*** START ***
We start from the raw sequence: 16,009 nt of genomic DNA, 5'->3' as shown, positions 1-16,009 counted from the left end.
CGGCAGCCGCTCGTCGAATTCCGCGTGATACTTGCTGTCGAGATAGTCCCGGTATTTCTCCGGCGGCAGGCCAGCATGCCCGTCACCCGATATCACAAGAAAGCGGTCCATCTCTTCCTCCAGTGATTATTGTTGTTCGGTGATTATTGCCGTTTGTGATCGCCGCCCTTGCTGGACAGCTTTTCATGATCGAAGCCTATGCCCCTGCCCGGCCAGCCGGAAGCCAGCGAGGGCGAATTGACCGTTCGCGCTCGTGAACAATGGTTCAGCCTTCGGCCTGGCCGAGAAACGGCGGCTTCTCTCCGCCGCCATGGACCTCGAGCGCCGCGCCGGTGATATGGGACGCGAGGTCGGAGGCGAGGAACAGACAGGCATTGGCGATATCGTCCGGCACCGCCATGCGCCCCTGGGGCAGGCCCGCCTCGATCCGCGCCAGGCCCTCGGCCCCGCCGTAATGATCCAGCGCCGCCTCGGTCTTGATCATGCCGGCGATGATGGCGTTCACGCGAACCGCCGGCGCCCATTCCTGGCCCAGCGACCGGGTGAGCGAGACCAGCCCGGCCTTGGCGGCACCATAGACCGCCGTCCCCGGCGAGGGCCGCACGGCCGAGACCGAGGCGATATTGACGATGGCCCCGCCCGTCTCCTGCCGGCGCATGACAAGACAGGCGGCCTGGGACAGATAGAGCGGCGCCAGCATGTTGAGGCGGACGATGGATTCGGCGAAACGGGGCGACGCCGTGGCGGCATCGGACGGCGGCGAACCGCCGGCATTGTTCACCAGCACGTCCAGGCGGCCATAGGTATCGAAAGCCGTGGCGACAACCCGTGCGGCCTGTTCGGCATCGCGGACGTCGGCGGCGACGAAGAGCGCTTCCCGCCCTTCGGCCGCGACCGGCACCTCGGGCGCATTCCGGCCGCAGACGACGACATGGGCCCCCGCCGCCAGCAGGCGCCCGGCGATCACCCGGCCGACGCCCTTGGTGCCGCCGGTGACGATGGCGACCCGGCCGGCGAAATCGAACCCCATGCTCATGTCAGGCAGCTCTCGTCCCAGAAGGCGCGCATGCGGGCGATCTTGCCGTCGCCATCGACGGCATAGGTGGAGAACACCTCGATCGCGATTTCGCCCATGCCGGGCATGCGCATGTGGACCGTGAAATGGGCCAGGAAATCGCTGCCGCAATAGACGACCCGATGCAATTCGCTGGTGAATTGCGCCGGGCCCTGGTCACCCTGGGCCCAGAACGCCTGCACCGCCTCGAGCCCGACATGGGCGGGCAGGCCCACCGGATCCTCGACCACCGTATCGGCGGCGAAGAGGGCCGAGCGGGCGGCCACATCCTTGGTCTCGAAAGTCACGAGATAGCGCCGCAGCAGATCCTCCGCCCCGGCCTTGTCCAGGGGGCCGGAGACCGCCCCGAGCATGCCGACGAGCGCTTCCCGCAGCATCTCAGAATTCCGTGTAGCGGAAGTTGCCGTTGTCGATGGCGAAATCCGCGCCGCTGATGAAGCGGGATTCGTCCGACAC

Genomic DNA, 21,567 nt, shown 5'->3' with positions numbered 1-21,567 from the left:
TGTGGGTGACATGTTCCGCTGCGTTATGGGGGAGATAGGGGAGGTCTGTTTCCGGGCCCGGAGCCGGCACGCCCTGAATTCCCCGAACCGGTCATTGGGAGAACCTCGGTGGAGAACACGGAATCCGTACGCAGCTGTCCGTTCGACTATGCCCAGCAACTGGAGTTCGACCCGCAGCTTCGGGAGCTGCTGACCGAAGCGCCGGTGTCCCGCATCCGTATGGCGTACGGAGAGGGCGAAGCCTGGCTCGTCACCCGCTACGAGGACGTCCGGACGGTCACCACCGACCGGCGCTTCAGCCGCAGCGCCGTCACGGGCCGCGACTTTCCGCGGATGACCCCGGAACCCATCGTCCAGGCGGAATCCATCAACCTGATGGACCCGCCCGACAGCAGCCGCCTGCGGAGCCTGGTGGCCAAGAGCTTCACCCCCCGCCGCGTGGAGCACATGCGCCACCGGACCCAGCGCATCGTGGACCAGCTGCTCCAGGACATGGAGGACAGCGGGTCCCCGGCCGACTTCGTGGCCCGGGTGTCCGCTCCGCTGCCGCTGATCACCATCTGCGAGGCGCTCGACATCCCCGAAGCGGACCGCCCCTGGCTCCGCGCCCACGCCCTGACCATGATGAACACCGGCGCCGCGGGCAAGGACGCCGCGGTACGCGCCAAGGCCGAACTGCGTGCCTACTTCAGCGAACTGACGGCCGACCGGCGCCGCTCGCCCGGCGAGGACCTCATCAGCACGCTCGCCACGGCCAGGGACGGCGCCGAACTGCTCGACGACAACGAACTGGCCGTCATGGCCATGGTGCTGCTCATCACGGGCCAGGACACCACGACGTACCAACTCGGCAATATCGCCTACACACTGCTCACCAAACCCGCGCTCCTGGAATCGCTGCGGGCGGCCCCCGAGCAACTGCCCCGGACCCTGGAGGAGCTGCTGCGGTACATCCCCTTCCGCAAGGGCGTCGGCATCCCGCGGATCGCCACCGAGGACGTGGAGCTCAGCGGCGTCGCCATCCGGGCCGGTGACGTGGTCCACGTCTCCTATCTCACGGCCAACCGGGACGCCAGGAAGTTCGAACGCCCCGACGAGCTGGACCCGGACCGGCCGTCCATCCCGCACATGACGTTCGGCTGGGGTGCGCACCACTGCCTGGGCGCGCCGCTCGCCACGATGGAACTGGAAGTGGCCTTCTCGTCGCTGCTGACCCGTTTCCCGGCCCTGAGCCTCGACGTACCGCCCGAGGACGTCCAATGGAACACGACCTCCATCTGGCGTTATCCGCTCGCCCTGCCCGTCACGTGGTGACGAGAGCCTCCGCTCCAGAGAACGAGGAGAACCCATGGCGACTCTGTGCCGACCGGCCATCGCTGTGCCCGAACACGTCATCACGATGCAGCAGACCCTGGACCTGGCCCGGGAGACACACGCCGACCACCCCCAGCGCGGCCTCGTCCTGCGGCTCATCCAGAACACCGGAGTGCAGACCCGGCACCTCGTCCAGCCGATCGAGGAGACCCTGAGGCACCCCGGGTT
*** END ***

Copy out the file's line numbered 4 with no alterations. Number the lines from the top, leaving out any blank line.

TGTGGGTGACATGTTCCGCTGCGTTATGGGGGAGATAGGGGAGGTCTGTTTCCGGGCCCGGAGCCGGCACGCCCTGAATTCCCCGAACCGGTCATTGGGAGAACCTCGGTGGAGAACACGGAATCCGTACGCAGCTGTCCGTTCGACTATGCCCAGCAACTGGAGTTCGACCCGCAGCTTCGGGAGCTGCTGACCGAAGCGCCGGTGTCCCGCATCCGTATGGCGTACGGAGAGGGCGAAGCCTGGCTCGTCACCCGCTACGAGGACGTCCGGACGGTCACCACCGACCGGCGCTTCAGCCGCAGCGCCGTCACGGGCCGCGACTTTCCGCGGATGACCCCGGAACCCATCGTCCAGGCGGAATCCATCAACCTGATGGACCCGCCCGACAGCAGCCGCCTGCGGAGCCTGGTGGCCAAGAGCTTCACCCCCCGCCGCGTGGAGCACATGCGCCACCGGACCCAGCGCATCGTGGACCAGCTGCTCCAGGACATGGAGGACAGCGGGTCCCCGGCCGACTTCGTGGCCCGGGTGTCCGCTCCGCTGCCGCTGATCACCATCTGCGAGGCGCTCGACATCCCCGAAGCGGACCGCCCCTGGCTCCGCGCCCACGCCCTGACCATGATGAACACCGGCGCCGCGGGCAAGGACGCCGCGGTACGCGCCAAGGCCGAACTGCGTGCCTACTTCAGCGAACTGACGGCCGACCGGCGCCGCTCGCCCGGCGAGGACCTCATCAGCACGCTCGCCACGGCCAGGGACGGCGCCGAACTGCTCGACGACAACGAACTGGCCGTCATGGCCATGGTGCTGCTCATCACGGGCCAGGACACCACGACGTACCAACTCGGCAATATCGCCTACACACTGCTCACCAAACCCGCGCTCCTGGAATCGCTGCGGGCGGCCCCCGAGCAACTGCCCCGGACCCTGGAGGAGCTGCTGCGGTACATCCCCTTCCGCAAGGGCGTCGGCATCCCGCGGATCGCCACCGAGGACGTGGAGCTCAGCGGCGTCGCCATCCGGGCCGGTGACGTGGTCCACGTCTCCTATCTCACGGCCAACCGGGACGCCAGGAAGTTCGAACGCCCCGACGAGCTGGACCCGGACCGGCCGTCCATCCCGCACATGACGTTCGGCTGGGGTGCGCACCACTGCCTGGGCGCGCCGCTCGCCACGATGGAACTGGAAGTGGCCTTCTCGTCGCTGCTGACCCGTTTCCCGGCCCTGAGCCTCGACGTACCGCCCGAGGACGTCCAATGGAACACGACCTCCATCTGGCGTTATCCGCTCGCCCTGCCCGTCACGTGGTGACGAGAGCCTCCGCTCCAGAGAACGAGGAGAACCCATGGCGACTCTGTGCCGACCGGCCATCGCTGTGCCCGAACACGTCATCACGATGCAGCAGACCCTGGACCTGGCCCGGGAGACACACGCCGACCACCCCCAGCGCGGCCTCGTCCTGCGGCTCATCCAGAACACCGGAGTGCAGACCCGGCACCTCGTCCAGCCGATCGAGGAGACCCTGAGGCACCCCGGGTT